Oct 4, 2022
Anyone designing a data center faces complex thermal management challenges . Yes, there's a large amount of electrical power required, but the other side of that coin is that almost all the power gets turned into heat, putting a tremendous strain on the airflow and cooling sy...
Sep 30, 2022
When I wrote my book 'Bebop to the Boolean Boogie,' it was certainly not my intention to lead 6-year-old boys astray....

featured video

PCIe Gen5 x16 Running on the Achronix VectorPath Accelerator Card

Sponsored by Achronix

In this demo, Achronix engineers show the VectorPath Accelerator Card successfully linking up to a PCIe Gen5 x16 host and write data to and read data from GDDR6 memory. The VectorPath accelerator card featuring the Speedster7t FPGA is one of the first FPGAs that can natively support this interface within its PCIe subsystem. Speedster7t FPGAs offer a revolutionary new architecture that Achronix developed to address the highest performance data acceleration challenges.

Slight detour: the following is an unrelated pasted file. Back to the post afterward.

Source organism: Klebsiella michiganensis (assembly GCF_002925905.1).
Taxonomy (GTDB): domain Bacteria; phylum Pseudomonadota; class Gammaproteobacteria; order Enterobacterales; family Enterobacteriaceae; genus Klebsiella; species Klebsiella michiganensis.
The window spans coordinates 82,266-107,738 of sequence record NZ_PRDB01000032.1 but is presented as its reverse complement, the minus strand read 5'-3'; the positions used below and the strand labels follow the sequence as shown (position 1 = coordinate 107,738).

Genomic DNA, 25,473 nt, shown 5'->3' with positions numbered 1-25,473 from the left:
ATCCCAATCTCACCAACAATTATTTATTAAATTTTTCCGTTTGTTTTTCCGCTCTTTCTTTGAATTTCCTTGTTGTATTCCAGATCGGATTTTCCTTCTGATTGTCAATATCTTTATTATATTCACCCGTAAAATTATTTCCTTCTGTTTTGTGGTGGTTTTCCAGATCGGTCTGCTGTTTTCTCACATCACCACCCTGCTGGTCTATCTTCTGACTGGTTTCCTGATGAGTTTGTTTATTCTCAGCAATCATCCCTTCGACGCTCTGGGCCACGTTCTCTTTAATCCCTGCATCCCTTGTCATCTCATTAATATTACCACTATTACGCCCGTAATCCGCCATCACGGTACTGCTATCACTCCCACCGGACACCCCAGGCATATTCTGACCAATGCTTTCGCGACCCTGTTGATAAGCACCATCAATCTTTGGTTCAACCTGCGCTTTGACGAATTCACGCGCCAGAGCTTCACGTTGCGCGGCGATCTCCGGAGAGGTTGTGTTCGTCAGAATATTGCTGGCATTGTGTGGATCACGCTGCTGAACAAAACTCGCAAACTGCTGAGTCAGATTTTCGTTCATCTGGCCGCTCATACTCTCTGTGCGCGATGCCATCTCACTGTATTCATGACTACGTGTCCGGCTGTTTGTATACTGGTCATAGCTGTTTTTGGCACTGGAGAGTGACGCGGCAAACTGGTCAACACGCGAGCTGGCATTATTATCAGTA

Click here for more information about the VectorPath Accelerator Card

featured paper

Algorithm Verification with FPGAs and ASICs

Sponsored by MathWorks

Developing new FPGA and ASIC designs involves implementing new algorithms, which presents challenges for verification for algorithm developers, hardware designers, and verification engineers. This eBook explores different aspects of hardware design verification and how you can use MATLAB and Simulink to reduce development effort and improve the quality of end products.

Click here to read more

featured chalk talk

Solar Cells Optimized for Indoor Applications

Sponsored by Mouser Electronics and TDK

Solar cell technology is more popular than ever before, but we have only begun to scratch the surface when it comes to new applications for photovoltaic cell technology. In this episode of Chalk Talk, Amelia Dalton chats with Chris Burket from TDK about the basics of photovoltaic cells, what sets TDK’s a-SI film solar cells away from other solar cell technology on the market today and the cool new applications that can take advantage of this powerful technology.

Click here for more information about TDK BCS Low Illumination Solar Cells